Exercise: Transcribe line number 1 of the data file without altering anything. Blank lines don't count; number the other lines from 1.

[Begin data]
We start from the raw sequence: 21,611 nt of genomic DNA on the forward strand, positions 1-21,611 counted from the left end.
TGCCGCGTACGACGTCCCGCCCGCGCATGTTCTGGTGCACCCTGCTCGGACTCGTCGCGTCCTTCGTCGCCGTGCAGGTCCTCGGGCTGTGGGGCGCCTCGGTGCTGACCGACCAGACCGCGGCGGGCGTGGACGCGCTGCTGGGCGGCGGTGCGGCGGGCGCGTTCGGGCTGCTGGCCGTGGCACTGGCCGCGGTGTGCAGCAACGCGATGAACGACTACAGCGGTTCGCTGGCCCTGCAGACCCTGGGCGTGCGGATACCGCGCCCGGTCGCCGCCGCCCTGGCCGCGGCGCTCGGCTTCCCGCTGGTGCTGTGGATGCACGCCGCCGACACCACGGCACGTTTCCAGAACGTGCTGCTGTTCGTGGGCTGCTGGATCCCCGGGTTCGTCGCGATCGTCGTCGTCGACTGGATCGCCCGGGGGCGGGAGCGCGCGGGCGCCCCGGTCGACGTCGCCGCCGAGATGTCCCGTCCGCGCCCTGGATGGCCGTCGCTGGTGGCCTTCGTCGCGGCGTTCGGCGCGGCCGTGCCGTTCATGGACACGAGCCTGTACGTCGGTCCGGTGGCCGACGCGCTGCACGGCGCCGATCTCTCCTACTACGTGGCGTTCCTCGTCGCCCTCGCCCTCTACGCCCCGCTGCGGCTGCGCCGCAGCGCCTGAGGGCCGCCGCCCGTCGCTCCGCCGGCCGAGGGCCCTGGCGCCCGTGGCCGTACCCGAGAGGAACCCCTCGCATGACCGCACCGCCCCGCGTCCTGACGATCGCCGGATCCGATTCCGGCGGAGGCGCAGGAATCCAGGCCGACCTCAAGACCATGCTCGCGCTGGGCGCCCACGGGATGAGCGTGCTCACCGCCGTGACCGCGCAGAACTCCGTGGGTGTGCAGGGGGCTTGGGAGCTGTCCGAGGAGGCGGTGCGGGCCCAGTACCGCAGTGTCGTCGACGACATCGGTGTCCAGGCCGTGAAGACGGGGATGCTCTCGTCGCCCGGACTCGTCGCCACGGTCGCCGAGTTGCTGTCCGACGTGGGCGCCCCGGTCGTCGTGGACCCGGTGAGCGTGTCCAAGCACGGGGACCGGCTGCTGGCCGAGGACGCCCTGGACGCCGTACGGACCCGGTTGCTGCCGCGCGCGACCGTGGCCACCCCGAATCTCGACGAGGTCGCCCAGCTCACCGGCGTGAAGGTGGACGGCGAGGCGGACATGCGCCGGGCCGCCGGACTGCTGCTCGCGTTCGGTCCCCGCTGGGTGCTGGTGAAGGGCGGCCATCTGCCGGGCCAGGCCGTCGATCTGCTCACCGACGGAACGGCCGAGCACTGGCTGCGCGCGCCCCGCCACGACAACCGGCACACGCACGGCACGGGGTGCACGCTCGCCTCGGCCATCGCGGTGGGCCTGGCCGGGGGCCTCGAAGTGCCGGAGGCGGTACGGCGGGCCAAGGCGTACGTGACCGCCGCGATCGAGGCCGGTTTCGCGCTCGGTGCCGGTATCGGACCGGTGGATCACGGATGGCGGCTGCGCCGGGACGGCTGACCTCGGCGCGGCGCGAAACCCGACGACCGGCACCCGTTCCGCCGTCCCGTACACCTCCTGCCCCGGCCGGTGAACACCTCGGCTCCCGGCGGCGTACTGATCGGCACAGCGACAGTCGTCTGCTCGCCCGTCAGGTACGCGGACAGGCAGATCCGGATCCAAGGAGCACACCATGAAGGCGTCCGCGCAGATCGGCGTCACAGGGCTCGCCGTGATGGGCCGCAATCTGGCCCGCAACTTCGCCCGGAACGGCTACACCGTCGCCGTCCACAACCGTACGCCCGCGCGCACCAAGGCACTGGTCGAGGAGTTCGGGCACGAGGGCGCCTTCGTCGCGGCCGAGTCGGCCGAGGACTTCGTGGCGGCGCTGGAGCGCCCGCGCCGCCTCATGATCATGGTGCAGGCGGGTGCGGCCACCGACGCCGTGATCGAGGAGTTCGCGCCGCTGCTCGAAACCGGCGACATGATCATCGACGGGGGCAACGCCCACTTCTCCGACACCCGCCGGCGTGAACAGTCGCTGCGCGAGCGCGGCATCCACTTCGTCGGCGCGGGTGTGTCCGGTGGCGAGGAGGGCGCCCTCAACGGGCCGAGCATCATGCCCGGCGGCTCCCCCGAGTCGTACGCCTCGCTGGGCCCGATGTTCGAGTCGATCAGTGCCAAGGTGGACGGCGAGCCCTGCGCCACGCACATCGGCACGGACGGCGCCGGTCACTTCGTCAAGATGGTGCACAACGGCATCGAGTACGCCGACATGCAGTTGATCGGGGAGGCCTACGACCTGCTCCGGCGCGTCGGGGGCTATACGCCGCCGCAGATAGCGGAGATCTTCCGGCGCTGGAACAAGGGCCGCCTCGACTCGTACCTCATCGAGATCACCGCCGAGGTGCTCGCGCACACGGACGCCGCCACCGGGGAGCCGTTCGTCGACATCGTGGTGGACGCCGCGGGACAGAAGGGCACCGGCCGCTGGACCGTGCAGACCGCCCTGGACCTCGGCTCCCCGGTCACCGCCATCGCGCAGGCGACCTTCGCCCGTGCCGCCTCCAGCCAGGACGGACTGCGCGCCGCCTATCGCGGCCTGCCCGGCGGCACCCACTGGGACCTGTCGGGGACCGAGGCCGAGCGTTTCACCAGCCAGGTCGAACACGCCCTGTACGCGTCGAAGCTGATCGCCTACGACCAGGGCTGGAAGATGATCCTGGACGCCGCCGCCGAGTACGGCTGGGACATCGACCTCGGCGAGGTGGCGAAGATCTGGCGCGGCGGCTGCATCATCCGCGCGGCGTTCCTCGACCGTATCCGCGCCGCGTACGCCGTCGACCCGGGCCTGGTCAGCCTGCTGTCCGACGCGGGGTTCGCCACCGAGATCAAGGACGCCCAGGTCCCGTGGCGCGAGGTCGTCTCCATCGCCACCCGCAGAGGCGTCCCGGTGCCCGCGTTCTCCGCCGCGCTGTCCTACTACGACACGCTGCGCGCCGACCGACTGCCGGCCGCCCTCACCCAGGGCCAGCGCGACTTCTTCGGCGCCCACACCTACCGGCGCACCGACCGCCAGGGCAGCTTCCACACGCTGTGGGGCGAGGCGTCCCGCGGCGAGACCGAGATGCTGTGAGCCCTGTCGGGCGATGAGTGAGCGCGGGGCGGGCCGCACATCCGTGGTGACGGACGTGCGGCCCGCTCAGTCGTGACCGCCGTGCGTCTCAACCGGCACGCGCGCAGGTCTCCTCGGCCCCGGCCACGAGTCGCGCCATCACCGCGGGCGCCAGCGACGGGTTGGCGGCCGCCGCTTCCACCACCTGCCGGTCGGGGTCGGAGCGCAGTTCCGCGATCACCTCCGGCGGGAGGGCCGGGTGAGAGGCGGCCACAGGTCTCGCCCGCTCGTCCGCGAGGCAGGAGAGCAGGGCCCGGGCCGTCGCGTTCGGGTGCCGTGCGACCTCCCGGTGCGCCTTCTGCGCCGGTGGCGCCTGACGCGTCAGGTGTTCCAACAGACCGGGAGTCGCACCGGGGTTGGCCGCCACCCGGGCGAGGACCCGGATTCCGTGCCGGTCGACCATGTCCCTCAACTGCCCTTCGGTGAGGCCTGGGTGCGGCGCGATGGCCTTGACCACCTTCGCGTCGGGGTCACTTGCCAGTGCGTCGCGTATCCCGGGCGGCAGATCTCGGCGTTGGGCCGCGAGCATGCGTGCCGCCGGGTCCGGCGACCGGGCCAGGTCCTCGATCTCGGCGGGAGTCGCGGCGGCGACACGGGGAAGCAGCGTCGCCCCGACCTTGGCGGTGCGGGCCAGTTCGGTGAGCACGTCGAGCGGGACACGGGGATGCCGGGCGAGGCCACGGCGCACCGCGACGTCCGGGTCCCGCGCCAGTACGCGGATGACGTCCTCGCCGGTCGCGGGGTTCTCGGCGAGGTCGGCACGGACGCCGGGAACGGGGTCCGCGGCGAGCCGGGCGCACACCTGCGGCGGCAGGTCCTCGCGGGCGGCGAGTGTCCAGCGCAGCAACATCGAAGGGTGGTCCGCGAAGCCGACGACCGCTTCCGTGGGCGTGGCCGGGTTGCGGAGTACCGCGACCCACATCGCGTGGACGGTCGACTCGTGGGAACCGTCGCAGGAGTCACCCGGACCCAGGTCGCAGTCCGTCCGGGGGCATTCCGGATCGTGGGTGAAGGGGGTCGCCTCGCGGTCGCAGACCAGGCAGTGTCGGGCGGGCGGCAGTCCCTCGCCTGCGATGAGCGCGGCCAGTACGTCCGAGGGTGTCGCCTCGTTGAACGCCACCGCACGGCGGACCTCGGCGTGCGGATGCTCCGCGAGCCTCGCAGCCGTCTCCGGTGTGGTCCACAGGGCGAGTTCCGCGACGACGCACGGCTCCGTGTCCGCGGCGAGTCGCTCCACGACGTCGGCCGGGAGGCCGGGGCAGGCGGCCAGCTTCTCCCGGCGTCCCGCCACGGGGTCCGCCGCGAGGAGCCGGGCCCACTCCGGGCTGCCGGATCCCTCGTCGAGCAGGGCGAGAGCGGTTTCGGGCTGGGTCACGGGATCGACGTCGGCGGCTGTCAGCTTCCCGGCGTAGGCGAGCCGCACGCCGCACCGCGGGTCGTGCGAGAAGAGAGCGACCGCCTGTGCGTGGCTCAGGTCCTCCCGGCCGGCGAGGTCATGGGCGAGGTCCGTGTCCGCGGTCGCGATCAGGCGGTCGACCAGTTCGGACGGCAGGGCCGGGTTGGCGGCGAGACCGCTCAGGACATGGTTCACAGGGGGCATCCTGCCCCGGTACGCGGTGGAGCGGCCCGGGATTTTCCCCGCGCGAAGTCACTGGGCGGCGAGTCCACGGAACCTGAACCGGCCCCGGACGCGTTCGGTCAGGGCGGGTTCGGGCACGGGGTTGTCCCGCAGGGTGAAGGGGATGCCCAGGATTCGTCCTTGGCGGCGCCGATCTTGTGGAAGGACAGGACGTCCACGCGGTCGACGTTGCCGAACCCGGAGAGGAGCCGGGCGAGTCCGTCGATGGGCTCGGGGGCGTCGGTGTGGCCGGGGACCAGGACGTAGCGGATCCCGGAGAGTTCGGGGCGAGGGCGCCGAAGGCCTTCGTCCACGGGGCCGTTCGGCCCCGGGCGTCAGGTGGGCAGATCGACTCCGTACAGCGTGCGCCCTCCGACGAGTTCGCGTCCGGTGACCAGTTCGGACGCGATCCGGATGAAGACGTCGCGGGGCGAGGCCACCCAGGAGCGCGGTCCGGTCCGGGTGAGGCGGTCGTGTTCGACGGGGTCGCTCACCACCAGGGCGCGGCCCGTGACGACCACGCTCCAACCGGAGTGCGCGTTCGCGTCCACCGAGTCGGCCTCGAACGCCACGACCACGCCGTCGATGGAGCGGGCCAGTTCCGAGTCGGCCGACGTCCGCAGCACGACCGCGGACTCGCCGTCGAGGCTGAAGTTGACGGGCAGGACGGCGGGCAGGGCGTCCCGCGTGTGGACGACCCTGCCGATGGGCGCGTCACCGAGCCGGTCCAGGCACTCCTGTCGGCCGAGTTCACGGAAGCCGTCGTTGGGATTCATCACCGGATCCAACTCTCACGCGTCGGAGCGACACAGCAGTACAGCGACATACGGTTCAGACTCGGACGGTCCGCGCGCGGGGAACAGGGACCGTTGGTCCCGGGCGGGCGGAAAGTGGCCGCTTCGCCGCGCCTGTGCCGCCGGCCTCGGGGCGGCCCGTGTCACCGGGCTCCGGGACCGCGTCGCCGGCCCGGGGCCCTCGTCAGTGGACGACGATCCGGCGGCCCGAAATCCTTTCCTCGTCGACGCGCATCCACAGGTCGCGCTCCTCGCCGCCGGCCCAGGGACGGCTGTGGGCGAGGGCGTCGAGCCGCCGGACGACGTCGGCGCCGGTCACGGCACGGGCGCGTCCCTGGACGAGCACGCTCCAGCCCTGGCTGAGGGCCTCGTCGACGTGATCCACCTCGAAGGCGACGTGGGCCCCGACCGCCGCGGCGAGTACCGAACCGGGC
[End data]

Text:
We start from the raw sequence: 21,611 nt of genomic DNA on the forward strand, positions 1-21,611 counted from the left end.